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Redox status of plasma homocysteine and other plasma thiols in stroke patients

      Abstract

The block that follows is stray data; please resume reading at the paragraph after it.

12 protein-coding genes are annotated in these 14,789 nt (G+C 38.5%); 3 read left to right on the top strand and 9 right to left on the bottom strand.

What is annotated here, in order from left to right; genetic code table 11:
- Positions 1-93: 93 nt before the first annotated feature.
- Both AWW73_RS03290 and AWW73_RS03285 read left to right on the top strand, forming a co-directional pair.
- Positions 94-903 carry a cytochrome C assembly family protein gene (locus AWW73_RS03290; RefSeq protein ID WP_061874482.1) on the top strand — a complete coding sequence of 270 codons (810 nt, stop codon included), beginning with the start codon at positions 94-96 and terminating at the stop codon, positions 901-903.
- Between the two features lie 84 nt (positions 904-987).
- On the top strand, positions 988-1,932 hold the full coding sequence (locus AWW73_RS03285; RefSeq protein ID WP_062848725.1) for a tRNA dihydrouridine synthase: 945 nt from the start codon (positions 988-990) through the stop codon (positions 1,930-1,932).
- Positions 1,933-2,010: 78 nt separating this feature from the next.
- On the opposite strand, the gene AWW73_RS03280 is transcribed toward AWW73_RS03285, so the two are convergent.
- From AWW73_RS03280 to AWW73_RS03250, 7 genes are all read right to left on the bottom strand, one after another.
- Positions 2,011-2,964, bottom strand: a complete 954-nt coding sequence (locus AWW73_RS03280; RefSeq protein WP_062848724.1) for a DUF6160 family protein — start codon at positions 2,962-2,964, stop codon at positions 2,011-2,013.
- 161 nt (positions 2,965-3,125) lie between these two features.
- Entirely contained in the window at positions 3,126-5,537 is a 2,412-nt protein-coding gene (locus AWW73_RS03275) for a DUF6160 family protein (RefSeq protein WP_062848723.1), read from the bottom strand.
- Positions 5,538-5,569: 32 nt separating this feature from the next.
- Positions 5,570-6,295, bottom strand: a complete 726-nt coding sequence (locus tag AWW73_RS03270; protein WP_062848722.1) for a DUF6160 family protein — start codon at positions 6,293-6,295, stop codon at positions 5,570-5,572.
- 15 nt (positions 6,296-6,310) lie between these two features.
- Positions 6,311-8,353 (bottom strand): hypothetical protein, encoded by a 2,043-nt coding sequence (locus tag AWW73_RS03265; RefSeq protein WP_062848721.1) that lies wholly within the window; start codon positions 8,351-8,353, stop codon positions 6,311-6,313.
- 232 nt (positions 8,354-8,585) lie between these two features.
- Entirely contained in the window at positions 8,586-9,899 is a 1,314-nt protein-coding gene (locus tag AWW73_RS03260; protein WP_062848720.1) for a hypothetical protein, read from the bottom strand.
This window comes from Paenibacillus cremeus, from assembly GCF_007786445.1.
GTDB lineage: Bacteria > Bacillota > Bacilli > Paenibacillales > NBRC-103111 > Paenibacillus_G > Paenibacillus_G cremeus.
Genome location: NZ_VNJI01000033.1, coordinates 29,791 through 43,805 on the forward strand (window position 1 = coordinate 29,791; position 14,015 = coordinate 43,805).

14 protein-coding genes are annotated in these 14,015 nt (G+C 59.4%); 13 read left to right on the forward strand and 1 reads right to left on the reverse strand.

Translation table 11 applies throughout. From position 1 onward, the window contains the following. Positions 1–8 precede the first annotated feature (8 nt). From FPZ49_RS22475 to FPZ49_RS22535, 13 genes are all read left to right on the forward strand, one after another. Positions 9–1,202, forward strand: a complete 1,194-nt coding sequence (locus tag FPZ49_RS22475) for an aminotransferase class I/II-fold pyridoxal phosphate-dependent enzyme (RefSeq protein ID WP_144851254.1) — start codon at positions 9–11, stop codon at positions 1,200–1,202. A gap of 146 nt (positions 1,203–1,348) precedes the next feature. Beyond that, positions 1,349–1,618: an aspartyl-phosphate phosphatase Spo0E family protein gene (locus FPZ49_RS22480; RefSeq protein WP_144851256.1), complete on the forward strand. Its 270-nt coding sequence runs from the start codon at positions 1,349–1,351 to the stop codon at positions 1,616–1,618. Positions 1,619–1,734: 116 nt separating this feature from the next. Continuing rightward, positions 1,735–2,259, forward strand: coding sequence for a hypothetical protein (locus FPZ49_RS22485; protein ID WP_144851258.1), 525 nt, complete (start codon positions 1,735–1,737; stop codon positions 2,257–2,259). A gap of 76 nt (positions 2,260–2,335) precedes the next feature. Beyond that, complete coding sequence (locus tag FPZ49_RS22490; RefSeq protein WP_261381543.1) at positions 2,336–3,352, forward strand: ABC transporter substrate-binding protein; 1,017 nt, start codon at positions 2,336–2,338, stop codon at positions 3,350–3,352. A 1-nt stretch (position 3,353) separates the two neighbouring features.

Despite the growing evidence that plasma homocysteine is a cardiovascular risk factor, the mechanism behind the vascular injuries is still unknown. Studies are difficult as a result of the fact that little is known about the formation of different homocysteine species in vivo. Since extracellular glutathione and cysteine may influence the formation of different homocysteine species, we have in the present study investigated the different fractions of homocysteine and their relation to the different fractions of glutathione and cysteine in stroke patients and control subjects. We found a ratio of about 32–33% between reduced and total plasma glutathione concentrations and 2.6–3.0% between reduced and total plasma cysteine concentrations both in patients and in healthy control subjects. We noted an elevated concentration of total plasma homocysteine in stroke patients, but no difference in the ratio between reduced and total plasma homocysteine concentrations in patients and control subjects (mean value 1.20 and 1.10%, respectively). However, in a subgroup of patients with higher concentrations of total plasma homocysteine, we observed a significantly lower ratio of reduced to total plasma homocysteine compared to a subgroup of patients with lower concentration of total plasma homocysteine. A low reduced/total ratio of plasma homocysteine in combination with elevated plasma homocysteine concentrations might reflect an increased pro-oxidant activity in plasma from these patients. Thus, increased pro-oxidant activity in plasma might be one factor, besides genetic and nutritional factors, that could explain hyperhomocysteinemia. Since substantial evidence indicates that progression of atherosclerosis is related to enhanced pro-oxidant activity, the premature vascular disease associated with increased plasma homocysteine concentration might be as a result of increased pro-oxidant activity and the elevated plasma homocysteine concentration may only reflect the increased oxidative stress.

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